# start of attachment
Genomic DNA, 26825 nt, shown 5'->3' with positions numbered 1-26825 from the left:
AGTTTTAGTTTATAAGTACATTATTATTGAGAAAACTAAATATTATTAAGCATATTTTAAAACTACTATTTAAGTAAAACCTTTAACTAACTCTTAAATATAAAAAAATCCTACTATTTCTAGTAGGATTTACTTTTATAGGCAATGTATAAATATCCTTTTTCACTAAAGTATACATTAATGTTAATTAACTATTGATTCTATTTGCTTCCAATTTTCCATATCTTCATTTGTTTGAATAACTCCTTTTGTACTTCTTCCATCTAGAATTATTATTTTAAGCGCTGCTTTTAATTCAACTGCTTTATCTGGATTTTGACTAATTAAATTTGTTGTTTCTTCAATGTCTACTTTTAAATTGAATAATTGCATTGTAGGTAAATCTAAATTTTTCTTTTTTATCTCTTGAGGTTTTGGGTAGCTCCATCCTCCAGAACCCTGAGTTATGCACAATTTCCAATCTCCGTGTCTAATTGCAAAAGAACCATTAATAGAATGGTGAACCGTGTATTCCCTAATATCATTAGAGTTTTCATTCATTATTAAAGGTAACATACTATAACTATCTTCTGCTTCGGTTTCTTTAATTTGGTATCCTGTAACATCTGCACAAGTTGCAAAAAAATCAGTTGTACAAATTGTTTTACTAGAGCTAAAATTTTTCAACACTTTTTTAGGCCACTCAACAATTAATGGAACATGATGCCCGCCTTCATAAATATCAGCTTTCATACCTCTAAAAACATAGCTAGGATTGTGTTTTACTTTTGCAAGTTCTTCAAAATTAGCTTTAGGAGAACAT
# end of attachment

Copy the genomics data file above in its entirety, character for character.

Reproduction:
Genomic DNA, 26825 nt, shown 5'->3' with positions numbered 1-26825 from the left:
AGTTTTAGTTTATAAGTACATTATTATTGAGAAAACTAAATATTATTAAGCATATTTTAAAACTACTATTTAAGTAAAACCTTTAACTAACTCTTAAATATAAAAAAATCCTACTATTTCTAGTAGGATTTACTTTTATAGGCAATGTATAAATATCCTTTTTCACTAAAGTATACATTAATGTTAATTAACTATTGATTCTATTTGCTTCCAATTTTCCATATCTTCATTTGTTTGAATAACTCCTTTTGTACTTCTTCCATCTAGAATTATTATTTTAAGCGCTGCTTTTAATTCAACTGCTTTATCTGGATTTTGACTAATTAAATTTGTTGTTTCTTCAATGTCTACTTTTAAATTGAATAATTGCATTGTAGGTAAATCTAAATTTTTCTTTTTTATCTCTTGAGGTTTTGGGTAGCTCCATCCTCCAGAACCCTGAGTTATGCACAATTTCCAATCTCCGTGTCTAATTGCAAAAGAACCATTAATAGAATGGTGAACCGTGTATTCCCTAATATCATTAGAGTTTTCATTCATTATTAAAGGTAACATACTATAACTATCTTCTGCTTCGGTTTCTTTAATTTGGTATCCTGTAACATCTGCACAAGTTGCAAAAAAATCAGTTGTACAAATTGTTTTACTAGAGCTAAAATTTTTCAACACTTTTTTAGGCCACTCAACAATTAATGGAACATGATGCCCGCCTTCATAAATATCAGCTTTCATACCTCTAAAAACATAGCTAGGATTGTGTTTTACTTTTGCAAGTTCTTCAAAATTAGCTTTAGGAGAACAT